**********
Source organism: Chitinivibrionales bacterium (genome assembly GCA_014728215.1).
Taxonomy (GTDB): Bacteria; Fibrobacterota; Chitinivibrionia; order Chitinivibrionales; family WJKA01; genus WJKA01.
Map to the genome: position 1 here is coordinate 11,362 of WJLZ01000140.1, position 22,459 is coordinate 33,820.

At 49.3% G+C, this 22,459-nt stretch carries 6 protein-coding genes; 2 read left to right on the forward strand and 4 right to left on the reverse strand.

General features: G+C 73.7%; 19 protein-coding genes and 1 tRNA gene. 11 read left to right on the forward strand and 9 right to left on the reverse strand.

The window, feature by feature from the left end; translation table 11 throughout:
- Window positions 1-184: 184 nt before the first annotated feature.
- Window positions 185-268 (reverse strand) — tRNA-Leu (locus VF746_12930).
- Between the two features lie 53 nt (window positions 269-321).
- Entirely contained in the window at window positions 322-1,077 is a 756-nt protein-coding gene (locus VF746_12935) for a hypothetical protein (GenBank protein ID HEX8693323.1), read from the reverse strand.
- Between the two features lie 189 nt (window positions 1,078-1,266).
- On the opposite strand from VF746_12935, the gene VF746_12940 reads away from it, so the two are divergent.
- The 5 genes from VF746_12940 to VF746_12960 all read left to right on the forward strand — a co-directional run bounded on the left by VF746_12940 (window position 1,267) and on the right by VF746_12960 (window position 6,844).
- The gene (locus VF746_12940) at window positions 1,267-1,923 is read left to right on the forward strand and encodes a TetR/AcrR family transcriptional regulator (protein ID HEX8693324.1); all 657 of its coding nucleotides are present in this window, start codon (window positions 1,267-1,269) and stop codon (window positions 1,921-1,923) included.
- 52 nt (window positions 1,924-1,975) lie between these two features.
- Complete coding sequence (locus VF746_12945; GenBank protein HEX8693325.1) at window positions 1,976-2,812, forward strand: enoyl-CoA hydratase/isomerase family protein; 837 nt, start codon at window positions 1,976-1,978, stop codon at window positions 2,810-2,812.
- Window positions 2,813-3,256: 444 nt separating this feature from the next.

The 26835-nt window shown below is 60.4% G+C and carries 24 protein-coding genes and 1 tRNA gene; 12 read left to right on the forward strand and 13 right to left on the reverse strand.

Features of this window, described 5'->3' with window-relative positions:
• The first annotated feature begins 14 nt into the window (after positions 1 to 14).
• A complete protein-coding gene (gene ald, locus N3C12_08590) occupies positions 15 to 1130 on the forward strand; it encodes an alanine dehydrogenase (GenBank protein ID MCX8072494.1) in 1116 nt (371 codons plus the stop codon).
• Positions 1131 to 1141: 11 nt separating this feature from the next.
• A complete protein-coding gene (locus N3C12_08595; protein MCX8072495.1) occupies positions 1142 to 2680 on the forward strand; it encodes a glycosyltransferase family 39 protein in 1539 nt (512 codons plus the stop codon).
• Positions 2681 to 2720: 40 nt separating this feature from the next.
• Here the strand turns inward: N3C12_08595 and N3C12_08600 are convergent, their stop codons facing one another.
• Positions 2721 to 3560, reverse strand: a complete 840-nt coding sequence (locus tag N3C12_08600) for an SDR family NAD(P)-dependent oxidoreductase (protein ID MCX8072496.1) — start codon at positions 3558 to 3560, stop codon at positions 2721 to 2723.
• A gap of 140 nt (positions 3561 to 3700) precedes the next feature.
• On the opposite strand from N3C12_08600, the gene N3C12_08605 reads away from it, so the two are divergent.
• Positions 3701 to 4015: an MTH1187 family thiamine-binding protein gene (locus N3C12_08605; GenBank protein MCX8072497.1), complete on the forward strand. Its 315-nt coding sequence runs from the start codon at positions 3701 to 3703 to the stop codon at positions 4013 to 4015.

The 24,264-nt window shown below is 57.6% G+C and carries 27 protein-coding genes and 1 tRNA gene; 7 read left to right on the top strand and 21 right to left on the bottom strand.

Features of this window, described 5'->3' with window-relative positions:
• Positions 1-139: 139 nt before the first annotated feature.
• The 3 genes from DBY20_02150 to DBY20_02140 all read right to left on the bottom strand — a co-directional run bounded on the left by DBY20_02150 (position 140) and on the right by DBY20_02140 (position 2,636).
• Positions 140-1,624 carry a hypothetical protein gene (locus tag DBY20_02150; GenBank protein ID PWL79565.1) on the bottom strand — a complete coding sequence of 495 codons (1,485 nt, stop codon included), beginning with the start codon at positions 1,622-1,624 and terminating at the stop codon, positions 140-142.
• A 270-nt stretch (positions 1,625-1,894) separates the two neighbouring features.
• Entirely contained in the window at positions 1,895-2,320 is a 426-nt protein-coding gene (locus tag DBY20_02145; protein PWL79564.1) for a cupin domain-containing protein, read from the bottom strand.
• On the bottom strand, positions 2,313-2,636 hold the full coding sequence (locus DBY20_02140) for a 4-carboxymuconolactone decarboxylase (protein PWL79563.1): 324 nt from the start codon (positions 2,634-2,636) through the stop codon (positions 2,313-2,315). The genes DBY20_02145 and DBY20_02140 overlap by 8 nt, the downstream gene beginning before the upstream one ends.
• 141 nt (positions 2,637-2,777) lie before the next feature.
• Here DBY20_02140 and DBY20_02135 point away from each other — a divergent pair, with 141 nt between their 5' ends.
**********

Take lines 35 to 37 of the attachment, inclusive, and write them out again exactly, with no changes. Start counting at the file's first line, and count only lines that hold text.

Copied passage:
• A 270-nt stretch (positions 1,625-1,894) separates the two neighbouring features.
• Entirely contained in the window at positions 1,895-2,320 is a 426-nt protein-coding gene (locus tag DBY20_02145; protein PWL79564.1) for a cupin domain-containing protein, read from the bottom strand.
• On the bottom strand, positions 2,313-2,636 hold the full coding sequence (locus DBY20_02140) for a 4-carboxymuconolactone decarboxylase (protein PWL79563.1): 324 nt from the start codon (positions 2,634-2,636) through the stop codon (positions 2,313-2,315). The genes DBY20_02145 and DBY20_02140 overlap by 8 nt, the downstream gene beginning before the upstream one ends.